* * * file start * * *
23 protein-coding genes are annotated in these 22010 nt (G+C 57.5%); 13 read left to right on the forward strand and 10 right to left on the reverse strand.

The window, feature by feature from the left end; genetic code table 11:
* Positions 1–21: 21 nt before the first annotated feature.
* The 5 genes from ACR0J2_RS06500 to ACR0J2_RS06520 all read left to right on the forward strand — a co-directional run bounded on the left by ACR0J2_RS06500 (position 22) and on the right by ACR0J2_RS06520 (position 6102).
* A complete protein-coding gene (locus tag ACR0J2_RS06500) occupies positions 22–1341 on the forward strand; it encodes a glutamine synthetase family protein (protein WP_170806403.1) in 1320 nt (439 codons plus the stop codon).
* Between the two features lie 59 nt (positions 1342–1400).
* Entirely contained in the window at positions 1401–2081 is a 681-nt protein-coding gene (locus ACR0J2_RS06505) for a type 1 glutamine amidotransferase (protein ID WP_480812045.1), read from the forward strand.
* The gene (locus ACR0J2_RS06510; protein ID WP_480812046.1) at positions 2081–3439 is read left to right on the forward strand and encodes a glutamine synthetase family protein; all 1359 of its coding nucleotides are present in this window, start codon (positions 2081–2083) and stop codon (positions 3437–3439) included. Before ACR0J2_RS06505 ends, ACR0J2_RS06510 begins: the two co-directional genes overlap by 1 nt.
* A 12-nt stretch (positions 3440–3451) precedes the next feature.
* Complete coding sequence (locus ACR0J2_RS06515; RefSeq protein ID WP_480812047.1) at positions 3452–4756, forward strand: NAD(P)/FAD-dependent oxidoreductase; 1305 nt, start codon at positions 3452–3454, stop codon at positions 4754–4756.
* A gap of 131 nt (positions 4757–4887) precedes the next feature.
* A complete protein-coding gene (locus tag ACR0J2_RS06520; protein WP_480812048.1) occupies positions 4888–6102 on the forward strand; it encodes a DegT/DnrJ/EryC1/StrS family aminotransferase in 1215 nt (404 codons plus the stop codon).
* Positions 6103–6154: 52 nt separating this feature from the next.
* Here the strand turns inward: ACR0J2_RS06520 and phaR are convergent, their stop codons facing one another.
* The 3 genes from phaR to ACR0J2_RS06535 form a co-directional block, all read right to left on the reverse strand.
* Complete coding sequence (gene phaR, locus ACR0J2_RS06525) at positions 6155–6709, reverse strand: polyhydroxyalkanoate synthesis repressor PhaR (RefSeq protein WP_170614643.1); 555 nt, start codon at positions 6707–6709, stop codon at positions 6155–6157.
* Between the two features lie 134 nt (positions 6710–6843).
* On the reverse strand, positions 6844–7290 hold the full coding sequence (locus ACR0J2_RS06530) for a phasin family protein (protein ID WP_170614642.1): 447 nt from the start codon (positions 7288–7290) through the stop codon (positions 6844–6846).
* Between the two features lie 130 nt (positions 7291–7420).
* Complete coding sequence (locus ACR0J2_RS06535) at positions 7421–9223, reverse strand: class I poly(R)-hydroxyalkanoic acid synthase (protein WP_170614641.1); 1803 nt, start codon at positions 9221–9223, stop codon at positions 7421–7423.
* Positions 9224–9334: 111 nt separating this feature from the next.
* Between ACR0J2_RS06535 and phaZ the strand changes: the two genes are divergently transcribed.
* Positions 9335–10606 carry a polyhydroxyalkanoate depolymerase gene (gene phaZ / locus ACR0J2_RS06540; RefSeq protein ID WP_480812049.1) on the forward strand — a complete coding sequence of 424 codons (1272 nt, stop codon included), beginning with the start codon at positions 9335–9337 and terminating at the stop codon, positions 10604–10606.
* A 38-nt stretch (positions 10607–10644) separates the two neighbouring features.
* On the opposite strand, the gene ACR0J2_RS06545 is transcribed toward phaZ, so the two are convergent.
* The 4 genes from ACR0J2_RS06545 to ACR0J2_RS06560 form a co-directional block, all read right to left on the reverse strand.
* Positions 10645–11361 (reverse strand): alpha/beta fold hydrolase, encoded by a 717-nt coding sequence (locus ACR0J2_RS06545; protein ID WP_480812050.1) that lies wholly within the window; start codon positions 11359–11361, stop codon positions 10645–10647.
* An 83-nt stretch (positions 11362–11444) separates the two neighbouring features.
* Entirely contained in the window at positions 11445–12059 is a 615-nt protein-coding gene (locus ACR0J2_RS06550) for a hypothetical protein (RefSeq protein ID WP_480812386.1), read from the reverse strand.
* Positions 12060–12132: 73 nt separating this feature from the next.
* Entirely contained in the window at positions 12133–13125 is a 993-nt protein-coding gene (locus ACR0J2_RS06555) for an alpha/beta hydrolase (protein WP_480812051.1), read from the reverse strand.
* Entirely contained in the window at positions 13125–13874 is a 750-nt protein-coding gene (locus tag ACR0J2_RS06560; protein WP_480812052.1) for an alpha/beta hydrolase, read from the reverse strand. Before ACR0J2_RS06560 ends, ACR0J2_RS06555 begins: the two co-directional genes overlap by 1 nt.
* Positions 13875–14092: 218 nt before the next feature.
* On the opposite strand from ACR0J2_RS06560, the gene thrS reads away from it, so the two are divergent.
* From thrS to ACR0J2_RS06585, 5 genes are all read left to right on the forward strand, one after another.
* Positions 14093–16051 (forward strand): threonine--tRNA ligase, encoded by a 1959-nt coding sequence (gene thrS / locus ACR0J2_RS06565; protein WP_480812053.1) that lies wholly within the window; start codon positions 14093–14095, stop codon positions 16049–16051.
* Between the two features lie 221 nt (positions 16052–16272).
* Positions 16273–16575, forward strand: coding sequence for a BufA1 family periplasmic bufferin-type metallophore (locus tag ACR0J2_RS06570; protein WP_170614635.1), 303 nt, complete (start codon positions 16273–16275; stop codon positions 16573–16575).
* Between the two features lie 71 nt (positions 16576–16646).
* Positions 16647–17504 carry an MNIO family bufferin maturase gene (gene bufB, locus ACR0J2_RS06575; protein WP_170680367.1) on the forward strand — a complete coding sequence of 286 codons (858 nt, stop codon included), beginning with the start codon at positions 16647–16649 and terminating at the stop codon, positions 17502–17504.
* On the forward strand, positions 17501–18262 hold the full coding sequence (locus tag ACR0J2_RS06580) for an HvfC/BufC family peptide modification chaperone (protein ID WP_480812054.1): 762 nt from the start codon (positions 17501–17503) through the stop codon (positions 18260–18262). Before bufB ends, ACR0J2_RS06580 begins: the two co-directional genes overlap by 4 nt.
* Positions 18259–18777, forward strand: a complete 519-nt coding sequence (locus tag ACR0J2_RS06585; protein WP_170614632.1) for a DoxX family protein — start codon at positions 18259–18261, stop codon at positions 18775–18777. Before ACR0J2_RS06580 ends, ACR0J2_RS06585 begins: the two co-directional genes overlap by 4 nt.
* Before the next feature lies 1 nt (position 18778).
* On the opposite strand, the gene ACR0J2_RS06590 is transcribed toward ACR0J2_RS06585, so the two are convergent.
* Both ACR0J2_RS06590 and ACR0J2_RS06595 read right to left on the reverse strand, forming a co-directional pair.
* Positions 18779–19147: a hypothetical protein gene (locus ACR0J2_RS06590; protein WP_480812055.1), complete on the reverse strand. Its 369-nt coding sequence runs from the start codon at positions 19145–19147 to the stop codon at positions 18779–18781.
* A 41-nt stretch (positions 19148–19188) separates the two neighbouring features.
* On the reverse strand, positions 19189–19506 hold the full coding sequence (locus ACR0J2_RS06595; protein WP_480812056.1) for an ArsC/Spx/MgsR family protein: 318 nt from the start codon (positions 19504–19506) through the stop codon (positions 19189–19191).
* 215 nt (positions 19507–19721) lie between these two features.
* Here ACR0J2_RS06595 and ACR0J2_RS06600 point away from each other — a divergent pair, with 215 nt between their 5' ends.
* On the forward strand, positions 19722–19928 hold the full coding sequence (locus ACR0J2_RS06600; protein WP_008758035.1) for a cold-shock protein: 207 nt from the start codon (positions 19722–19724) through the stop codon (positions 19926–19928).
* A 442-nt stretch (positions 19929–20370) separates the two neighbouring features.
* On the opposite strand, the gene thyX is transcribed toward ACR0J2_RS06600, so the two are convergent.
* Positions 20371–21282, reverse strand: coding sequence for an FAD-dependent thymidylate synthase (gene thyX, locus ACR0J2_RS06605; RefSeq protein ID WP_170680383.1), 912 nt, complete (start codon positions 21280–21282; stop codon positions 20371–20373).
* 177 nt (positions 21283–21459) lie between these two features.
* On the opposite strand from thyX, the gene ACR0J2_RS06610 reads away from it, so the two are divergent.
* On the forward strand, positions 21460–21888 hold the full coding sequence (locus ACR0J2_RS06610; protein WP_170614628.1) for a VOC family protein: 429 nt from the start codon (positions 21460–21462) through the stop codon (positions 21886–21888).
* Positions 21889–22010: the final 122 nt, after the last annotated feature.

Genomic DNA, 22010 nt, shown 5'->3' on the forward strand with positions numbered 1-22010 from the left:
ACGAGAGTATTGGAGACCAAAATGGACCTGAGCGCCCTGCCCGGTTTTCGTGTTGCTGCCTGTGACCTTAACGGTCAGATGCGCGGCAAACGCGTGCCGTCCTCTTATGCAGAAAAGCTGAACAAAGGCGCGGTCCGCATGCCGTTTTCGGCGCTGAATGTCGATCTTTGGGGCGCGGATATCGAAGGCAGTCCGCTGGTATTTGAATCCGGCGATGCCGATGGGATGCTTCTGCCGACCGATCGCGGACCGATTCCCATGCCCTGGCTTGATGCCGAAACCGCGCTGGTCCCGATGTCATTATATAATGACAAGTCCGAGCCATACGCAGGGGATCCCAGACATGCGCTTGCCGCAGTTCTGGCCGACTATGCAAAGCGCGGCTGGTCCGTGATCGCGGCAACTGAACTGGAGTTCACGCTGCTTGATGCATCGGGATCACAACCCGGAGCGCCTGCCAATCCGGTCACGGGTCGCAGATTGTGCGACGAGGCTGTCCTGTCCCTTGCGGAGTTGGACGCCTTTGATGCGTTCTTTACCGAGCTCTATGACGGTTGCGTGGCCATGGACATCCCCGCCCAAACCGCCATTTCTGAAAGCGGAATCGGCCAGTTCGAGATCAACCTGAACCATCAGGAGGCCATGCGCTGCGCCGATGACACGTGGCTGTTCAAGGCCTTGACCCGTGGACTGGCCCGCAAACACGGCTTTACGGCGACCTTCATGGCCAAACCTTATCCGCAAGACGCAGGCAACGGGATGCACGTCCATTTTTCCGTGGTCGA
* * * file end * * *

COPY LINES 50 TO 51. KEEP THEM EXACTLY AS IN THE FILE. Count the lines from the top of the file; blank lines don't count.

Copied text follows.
* Here ACR0J2_RS06595 and ACR0J2_RS06600 point away from each other — a divergent pair, with 215 nt between their 5' ends.
* On the forward strand, positions 19722–19928 hold the full coding sequence (locus ACR0J2_RS06600; protein WP_008758035.1) for a cold-shock protein: 207 nt from the start codon (positions 19722–19724) through the stop codon (positions 19926–19928).